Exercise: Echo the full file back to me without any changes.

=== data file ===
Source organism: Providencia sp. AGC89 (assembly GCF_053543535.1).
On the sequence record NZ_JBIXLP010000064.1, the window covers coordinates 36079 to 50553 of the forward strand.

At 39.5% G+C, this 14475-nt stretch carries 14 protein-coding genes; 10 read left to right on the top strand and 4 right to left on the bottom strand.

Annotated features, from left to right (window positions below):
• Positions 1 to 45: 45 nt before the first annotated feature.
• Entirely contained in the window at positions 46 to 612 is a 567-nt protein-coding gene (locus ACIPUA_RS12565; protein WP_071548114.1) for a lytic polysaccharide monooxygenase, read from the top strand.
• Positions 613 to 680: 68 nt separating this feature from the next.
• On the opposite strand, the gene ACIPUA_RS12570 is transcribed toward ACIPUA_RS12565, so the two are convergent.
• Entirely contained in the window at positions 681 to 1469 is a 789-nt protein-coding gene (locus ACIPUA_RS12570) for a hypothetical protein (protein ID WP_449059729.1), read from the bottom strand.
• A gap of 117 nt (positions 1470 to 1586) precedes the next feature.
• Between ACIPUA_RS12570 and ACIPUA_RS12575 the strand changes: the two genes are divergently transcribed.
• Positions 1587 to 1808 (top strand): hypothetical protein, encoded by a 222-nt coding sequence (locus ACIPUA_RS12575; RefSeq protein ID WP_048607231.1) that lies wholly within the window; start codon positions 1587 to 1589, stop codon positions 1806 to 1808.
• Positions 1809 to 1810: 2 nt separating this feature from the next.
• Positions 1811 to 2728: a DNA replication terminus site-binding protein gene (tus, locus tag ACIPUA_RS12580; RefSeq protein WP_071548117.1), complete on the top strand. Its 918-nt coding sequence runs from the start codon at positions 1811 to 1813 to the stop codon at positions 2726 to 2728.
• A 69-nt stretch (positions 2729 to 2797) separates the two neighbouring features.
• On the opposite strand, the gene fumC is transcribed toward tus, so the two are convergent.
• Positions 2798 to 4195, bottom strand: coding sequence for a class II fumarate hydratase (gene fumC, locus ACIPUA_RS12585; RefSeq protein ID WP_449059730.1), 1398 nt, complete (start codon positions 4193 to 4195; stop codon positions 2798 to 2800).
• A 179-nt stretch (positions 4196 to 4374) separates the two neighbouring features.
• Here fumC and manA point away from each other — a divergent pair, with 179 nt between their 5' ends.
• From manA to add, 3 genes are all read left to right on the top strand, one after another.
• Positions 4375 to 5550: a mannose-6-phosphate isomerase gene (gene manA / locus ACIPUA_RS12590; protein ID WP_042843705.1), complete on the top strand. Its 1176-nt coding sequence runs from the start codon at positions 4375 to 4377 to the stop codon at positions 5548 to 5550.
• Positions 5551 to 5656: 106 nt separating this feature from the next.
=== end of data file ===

Source organism: Providencia sp. AGC89 (assembly GCF_053543535.1).
On the sequence record NZ_JBIXLP010000064.1, the window covers coordinates 36079 to 50553 of the forward strand.

At 39.5% G+C, this 14475-nt stretch carries 14 protein-coding genes; 10 read left to right on the top strand and 4 right to left on the bottom strand.

Annotated features, from left to right (window positions below):
• Positions 1 to 45: 45 nt before the first annotated feature.
• Entirely contained in the window at positions 46 to 612 is a 567-nt protein-coding gene (locus ACIPUA_RS12565; protein WP_071548114.1) for a lytic polysaccharide monooxygenase, read from the top strand.
• Positions 613 to 680: 68 nt separating this feature from the next.
• On the opposite strand, the gene ACIPUA_RS12570 is transcribed toward ACIPUA_RS12565, so the two are convergent.
• Entirely contained in the window at positions 681 to 1469 is a 789-nt protein-coding gene (locus ACIPUA_RS12570) for a hypothetical protein (protein ID WP_449059729.1), read from the bottom strand.
• A gap of 117 nt (positions 1470 to 1586) precedes the next feature.
• Between ACIPUA_RS12570 and ACIPUA_RS12575 the strand changes: the two genes are divergently transcribed.
• Positions 1587 to 1808 (top strand): hypothetical protein, encoded by a 222-nt coding sequence (locus ACIPUA_RS12575; RefSeq protein ID WP_048607231.1) that lies wholly within the window; start codon positions 1587 to 1589, stop codon positions 1806 to 1808.
• Positions 1809 to 1810: 2 nt separating this feature from the next.
• Positions 1811 to 2728: a DNA replication terminus site-binding protein gene (tus, locus tag ACIPUA_RS12580; RefSeq protein WP_071548117.1), complete on the top strand. Its 918-nt coding sequence runs from the start codon at positions 1811 to 1813 to the stop codon at positions 2726 to 2728.
• A 69-nt stretch (positions 2729 to 2797) separates the two neighbouring features.
• On the opposite strand, the gene fumC is transcribed toward tus, so the two are convergent.
• Positions 2798 to 4195, bottom strand: coding sequence for a class II fumarate hydratase (gene fumC, locus ACIPUA_RS12585; RefSeq protein ID WP_449059730.1), 1398 nt, complete (start codon positions 4193 to 4195; stop codon positions 2798 to 2800).
• A 179-nt stretch (positions 4196 to 4374) separates the two neighbouring features.
• Here fumC and manA point away from each other — a divergent pair, with 179 nt between their 5' ends.
• From manA to add, 3 genes are all read left to right on the top strand, one after another.
• Positions 4375 to 5550: a mannose-6-phosphate isomerase gene (gene manA / locus ACIPUA_RS12590; protein ID WP_042843705.1), complete on the top strand. Its 1176-nt coding sequence runs from the start codon at positions 4375 to 4377 to the stop codon at positions 5548 to 5550.
• Positions 5551 to 5656: 106 nt separating this feature from the next.